Sweet Potato prefers a sunny location and rich, fertile, well-drained soil that can be enriched with organic matter. These are the vegetables to be grown in warm climates but can be grown in cool climates as long as there are five months of warm days and nights. The tubers can be directly planted in the ground but it always advisable to produce cuttings from sprouted tubers. As the weather warms during spring, place the tuber in a box of damp sand, cover with 5 cm (2 in) of sand, and let the tuber sprout. When the sprouts are 15-30 cm long, cut them from the parent tuber, remove all the leaves from the sides, except those on the tip, and plant the cuttings outdoors. Space them 50 cm (20 in) apart in rows 1 m (3 ft) apart. Water them regularly until the roots develop. The roots and the edible tubers grow where the stem nodes touch the ground. Each plant produces about eight tubers. The vines can be grown over a climbing frame to maximize your space.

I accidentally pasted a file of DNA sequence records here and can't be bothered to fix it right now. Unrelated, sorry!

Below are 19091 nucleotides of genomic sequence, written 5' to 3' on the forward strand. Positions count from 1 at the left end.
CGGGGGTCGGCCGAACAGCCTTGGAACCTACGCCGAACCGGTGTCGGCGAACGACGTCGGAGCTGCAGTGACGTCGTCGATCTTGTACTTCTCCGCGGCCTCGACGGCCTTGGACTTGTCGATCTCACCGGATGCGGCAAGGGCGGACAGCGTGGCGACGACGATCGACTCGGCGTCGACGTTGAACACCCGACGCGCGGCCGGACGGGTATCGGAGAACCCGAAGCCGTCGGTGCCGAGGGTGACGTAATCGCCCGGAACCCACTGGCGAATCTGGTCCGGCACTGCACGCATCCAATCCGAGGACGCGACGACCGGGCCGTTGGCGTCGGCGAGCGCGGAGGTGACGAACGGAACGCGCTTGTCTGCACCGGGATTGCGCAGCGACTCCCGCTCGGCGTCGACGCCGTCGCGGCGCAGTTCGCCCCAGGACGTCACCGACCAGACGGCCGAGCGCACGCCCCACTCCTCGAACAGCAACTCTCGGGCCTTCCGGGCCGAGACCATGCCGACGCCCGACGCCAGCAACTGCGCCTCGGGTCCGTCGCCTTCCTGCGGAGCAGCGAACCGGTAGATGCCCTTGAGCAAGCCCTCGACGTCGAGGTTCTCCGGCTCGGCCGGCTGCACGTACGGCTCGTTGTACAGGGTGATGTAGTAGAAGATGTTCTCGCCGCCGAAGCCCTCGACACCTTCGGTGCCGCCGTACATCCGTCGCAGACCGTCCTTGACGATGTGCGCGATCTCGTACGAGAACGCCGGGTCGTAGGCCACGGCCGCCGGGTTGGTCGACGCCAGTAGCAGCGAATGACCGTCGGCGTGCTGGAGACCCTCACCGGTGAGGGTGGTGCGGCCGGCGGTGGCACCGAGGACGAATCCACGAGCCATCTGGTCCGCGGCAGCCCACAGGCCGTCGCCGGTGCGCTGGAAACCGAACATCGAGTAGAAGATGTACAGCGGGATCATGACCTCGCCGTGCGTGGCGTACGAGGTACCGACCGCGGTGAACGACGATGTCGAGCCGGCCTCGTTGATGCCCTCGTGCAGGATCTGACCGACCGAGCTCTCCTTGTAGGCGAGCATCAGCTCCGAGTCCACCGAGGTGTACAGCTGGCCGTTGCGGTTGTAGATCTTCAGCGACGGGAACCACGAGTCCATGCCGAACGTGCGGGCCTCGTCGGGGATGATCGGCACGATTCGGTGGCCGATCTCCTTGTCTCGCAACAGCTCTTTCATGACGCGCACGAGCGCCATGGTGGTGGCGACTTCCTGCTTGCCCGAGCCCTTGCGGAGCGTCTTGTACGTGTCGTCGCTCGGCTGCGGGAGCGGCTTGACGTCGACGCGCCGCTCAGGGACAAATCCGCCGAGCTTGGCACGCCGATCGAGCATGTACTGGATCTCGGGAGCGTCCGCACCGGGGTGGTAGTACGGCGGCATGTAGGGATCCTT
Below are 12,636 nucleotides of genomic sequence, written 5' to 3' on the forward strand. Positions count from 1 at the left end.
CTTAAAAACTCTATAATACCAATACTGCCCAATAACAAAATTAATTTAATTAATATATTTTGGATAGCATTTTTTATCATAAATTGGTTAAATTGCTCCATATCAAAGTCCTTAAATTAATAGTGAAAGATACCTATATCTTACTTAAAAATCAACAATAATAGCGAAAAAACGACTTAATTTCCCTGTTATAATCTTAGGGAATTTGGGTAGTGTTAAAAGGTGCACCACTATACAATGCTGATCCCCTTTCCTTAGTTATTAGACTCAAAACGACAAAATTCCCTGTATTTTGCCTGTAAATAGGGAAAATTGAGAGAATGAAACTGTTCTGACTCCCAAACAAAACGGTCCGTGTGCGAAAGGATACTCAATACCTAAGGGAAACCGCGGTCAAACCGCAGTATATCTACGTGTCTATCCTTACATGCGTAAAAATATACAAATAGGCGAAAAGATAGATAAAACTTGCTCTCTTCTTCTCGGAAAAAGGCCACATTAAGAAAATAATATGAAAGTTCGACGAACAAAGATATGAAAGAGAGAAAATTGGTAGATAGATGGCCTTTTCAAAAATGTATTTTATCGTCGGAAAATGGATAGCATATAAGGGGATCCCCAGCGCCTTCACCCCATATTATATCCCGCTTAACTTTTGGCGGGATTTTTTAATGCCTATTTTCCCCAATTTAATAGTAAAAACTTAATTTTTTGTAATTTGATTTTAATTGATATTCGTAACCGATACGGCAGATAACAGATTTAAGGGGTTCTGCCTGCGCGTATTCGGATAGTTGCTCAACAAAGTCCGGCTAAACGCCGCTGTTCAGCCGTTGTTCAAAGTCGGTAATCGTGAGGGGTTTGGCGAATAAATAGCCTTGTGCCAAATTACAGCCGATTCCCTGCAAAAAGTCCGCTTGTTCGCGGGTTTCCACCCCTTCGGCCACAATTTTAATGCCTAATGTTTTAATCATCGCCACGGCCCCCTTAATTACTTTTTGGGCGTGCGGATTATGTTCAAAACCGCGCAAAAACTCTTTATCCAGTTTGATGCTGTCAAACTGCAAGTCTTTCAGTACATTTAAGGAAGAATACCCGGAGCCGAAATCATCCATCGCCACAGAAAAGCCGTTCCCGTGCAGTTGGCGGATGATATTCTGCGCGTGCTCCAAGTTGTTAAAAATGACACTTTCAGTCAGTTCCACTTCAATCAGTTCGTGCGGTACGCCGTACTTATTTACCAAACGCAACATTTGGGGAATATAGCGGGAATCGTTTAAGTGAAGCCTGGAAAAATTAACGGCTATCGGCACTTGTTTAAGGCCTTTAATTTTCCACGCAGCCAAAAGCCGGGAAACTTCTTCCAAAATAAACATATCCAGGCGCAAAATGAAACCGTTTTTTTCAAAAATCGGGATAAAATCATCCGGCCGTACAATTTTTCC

Sweet Potato Harvesting:
Harvest the tubers only when the vines turn yellow and die in autumn. The tubers form away from the base of the plant, so use to fork to dig them carefully. Store the tubers in a cool, dry place for up to five months.
Buying and Storing Sweet Potatoes:
Buy sweet potatoes that have smooth and blemish free skin. Avoid the ones with a trimmed tip. Store them in a cool, dry place for not more than a week.
Health Benefits of Sweet Potato:
These are a remedy for anemia, diabetes, high blood pressure, fever, bug bites, and stomach. The orange skin sweet potatoes deliver a dose of beta-carotene, which might play a pivotal role in reducing the risk of cancer and heart disease. The purple fleshed potatoes contain anthocyanins that help in neutralizing toxins and damaging free radicals in digestive systems.
Sweet Potato Varieties:
- Beauregard - Widely known variety with reddish orange skin and dark orange flesh.
- Hawaiian Sunshine - Tubers with off-white skin and purple flesh.
- Northern Star - Reddish purple tubers with creamy white flesh.
Reference - The Ultimate Book of Vegetables by Reader's Digest